8. 5 out of 5

    Sarah

    Patti Smith's latest memoir recounts the happenings of her life in 2016, which, somewhat unsurprisingly, was the year of the monkey (猴年) in the Chinese zodiac. The reader follows Smith as she hitchhikes around the U.S. while grappling with the death and illness of two close friends. I loved the first half of this - it felt reminiscent of some of Joan Didion's writing at times, dreamy passages about California and life in "the in-between". It lost steam a little for me in the second half, but Patti Smith's latest memoir recounts the happenings of her life in 2016, which, somewhat unsurprisingly, was the year of the monkey (猴年) in the Chinese zodiac. The reader follows Smith as she hitchhikes around the U.S. while grappling with the death and illness of two close friends. I loved the first half of this - it felt reminiscent of some of Joan Didion's writing at times, dreamy passages about California and life in "the in-between". It lost steam a little for me in the second half, but still made for an enjoyable introduction to Smith's writing. Thank you Netgalley and Bloomsbury Publishing Plc (UK & ANZ) for the advance copy, which was provided in exchange for an honest review.

  9. 5 out of 5

    Tyler Goodson

    Alternating between lucid memoir and mystical, dreamlike sketches of the world around her, Patti Smith spends The Year of the Monkey dreading and mourning the loss of her friends and America as it once was. It's strange, beautiful, troubling, comforting.

  10. 4 out of 5

    Harry McDonald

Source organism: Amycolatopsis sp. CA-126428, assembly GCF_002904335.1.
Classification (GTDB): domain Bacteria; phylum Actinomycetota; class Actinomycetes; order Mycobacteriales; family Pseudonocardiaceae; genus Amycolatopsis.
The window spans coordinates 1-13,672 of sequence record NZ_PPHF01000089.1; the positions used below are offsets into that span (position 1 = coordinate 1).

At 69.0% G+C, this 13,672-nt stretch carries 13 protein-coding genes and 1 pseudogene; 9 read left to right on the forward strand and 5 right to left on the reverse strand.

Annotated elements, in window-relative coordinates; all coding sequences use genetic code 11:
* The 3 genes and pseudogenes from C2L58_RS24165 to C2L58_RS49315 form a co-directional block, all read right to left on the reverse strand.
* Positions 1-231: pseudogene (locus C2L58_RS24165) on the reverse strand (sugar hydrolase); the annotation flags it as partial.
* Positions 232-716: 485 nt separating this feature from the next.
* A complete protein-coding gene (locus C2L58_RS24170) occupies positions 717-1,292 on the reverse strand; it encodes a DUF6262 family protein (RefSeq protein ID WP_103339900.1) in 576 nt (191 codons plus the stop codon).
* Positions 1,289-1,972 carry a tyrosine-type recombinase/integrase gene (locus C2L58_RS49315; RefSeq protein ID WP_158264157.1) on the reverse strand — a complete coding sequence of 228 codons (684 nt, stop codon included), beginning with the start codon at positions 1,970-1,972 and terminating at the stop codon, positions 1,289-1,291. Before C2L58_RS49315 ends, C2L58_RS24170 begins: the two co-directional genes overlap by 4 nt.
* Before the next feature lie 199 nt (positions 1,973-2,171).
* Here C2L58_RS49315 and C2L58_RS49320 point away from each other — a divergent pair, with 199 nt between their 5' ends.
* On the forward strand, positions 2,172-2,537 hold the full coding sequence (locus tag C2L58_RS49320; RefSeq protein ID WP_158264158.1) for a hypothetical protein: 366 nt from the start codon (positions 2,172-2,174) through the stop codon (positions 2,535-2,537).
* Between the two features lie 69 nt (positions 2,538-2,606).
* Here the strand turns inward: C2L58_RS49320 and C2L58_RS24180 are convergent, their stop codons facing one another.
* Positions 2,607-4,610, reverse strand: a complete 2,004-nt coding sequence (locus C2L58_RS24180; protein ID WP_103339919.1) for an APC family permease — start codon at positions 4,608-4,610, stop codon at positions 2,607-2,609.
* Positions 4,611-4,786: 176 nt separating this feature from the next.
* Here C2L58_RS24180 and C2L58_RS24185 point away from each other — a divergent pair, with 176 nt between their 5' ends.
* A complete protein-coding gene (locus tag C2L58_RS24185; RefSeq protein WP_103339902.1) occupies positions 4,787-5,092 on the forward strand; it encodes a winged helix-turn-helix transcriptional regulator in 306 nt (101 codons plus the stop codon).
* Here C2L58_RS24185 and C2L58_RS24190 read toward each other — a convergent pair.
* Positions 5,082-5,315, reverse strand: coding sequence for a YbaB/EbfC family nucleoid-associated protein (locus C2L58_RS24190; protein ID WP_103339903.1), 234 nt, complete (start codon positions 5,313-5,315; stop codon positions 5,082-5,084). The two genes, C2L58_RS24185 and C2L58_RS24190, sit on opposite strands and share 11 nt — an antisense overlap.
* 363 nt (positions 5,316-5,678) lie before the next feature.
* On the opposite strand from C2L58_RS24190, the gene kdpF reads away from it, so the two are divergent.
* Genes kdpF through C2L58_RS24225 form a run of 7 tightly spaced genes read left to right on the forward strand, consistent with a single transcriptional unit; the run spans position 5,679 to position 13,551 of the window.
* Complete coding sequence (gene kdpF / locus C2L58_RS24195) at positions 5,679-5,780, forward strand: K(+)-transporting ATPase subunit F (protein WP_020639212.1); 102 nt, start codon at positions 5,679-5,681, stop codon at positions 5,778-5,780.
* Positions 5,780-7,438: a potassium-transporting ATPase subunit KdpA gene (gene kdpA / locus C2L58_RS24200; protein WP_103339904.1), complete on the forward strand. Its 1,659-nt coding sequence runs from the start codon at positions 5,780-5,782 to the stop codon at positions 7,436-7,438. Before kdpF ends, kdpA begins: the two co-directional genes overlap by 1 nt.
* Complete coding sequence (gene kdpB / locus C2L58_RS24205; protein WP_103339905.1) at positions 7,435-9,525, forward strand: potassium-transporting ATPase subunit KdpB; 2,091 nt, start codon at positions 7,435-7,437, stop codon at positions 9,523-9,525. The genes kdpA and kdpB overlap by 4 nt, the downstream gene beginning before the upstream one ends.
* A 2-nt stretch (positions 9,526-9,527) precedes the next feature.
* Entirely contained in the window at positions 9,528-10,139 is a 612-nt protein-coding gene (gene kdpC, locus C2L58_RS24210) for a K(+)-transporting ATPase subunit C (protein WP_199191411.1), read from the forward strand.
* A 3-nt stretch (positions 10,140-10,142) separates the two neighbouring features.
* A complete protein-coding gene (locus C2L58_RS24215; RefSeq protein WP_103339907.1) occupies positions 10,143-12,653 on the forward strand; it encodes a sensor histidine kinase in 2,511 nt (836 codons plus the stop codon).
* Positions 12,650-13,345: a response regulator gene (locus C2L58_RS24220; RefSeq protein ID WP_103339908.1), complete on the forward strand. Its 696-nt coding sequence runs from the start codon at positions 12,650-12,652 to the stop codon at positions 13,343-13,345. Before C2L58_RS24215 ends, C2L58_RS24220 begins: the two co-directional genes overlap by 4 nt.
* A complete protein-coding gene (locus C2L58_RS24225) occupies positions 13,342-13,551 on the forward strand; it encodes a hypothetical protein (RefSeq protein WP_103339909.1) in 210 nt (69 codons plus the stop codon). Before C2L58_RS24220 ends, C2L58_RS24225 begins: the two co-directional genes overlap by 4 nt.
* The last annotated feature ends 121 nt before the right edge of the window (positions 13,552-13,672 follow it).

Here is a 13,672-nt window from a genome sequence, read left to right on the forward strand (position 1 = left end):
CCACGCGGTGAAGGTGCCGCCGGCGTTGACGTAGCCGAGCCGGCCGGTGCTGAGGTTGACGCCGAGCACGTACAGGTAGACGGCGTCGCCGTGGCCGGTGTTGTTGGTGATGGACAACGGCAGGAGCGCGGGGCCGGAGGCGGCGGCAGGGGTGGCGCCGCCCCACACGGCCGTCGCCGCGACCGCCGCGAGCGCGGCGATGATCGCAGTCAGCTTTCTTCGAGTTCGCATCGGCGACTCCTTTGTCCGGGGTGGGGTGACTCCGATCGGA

“It’s the dried-up-poet syndrome, necessitating plucking inspiration from the erratic air,” Patti Smith might be the great articulator of loss. So much of her work draws explicitly on it, all the way back to Horses. Her most famous book, Just Kids, was written out of a deathbed promise she made. Year of the Monkey, her account of 2016, is a lyrical tale that starts Smith tramping the west coast of America, a long way from the New York she’s spent so much of her prose describing. “Anything can “It’s the dried-up-poet syndrome, necessitating plucking inspiration from the erratic air,” Patti Smith might be the great articulator of loss. So much of her work draws explicitly on it, all the way back to Horses. Her most famous book, Just Kids, was written out of a deathbed promise she made. Year of the Monkey, her account of 2016, is a lyrical tale that starts Smith tramping the west coast of America, a long way from the New York she’s spent so much of her prose describing. “Anything can happen in the year of the monkey,” someone tells her. This is a year she saw in with someone vomiting on her boots. No wonder there is a sense of existential dread she seems to feel, as the year flies by and her 70th birthday draws nearer. The losses at the heart of this book are that of Sandy Pearlman, her long-time friend and collaborator, and Sam Shepard, playwright, actor and her former boyfriend. Both of these men appeared in Just Kids, in the 60s and 70s, in the prime of their lives. Here, they are sick and dying. Smith assists Shepard assemble his final manuscript, as he is near bed-ridden. They both look at the horses on his ranch, neither talking of how it is impossible for Shepard to ride again. Part of what Smith articulates so beautifully is how ultimately, the punk philosophy – that anything can happen, that any word can mean anything, that everything is up for grabs – is a lie. Or, it is at least not permanent. People can’t (and don’t) live forever, and it throws everything else into question. It had never occurred to me that this book slides into fiction, I didn’t read the blurb beforehand. There are strange moments in the first half of the book, but nothing outside the realms of possibility. Eventually she throws you into a total dreamscape, apocalyptic images, a sense of existential dread drawn in increasingly blurred lines as the narrative fragments into shorter and shorter chapters. Smith mourns her late friend Allen Ginsberg, knowing he would have thrown himself into the political maelstrom in a way that she implies she is not able to. The book does stay away from explicitly talking about the 2016 election – for the most part. But then again, a narrative that starts fairly recognisable and tumbles into a series of apocalypses… what describes the political landscape of 2016 more accurately than that? Like her other work, images reoccur: Medea, Samuel Beckett, Alice in Wonderland and the Tenniel illustrations in particular. Even the abstract ramblings of Smith’s life are steeped in a mythology that is unmistakeably, inimitably hers.